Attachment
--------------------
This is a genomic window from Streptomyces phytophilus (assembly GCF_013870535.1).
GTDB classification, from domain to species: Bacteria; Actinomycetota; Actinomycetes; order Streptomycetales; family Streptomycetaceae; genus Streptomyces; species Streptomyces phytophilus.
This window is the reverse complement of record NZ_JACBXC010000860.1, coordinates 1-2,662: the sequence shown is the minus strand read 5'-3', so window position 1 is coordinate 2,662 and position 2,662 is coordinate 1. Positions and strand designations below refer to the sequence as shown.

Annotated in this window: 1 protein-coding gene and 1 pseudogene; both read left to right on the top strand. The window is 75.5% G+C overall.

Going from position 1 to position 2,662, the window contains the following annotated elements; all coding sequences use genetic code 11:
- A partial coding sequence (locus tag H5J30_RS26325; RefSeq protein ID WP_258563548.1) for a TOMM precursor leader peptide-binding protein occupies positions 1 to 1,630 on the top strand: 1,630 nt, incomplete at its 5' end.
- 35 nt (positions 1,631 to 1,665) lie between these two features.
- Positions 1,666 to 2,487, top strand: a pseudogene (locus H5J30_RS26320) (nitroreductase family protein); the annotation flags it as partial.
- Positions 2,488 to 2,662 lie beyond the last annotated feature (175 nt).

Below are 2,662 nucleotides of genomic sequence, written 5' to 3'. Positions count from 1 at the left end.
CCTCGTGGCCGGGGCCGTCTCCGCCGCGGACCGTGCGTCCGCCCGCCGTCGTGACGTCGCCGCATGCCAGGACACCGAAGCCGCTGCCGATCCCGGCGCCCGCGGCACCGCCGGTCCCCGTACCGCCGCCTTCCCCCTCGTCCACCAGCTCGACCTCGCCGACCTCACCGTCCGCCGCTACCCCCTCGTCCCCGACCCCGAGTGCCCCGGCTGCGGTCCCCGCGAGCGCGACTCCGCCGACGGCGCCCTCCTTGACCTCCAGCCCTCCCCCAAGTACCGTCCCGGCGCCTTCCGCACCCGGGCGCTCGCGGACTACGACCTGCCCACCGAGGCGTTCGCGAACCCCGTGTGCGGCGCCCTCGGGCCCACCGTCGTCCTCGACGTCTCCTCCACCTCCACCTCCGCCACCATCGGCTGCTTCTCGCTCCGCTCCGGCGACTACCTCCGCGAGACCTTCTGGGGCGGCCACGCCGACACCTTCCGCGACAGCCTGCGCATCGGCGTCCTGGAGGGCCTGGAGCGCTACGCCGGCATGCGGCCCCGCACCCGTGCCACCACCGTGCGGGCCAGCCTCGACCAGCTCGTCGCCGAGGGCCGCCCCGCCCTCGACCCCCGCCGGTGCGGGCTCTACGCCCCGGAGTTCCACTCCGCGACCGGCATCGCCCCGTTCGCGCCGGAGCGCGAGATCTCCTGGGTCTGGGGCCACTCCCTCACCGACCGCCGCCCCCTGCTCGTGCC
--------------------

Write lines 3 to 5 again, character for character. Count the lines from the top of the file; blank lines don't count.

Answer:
This window is the reverse complement of record NZ_JACBXC010000860.1, coordinates 1-2,662: the sequence shown is the minus strand read 5'-3', so window position 1 is coordinate 2,662 and position 2,662 is coordinate 1. Positions and strand designations below refer to the sequence as shown.

Annotated in this window: 1 protein-coding gene and 1 pseudogene; both read left to right on the top strand. The window is 75.5% G+C overall.

Going from position 1 to position 2,662, the window contains the following annotated elements; all coding sequences use genetic code 11: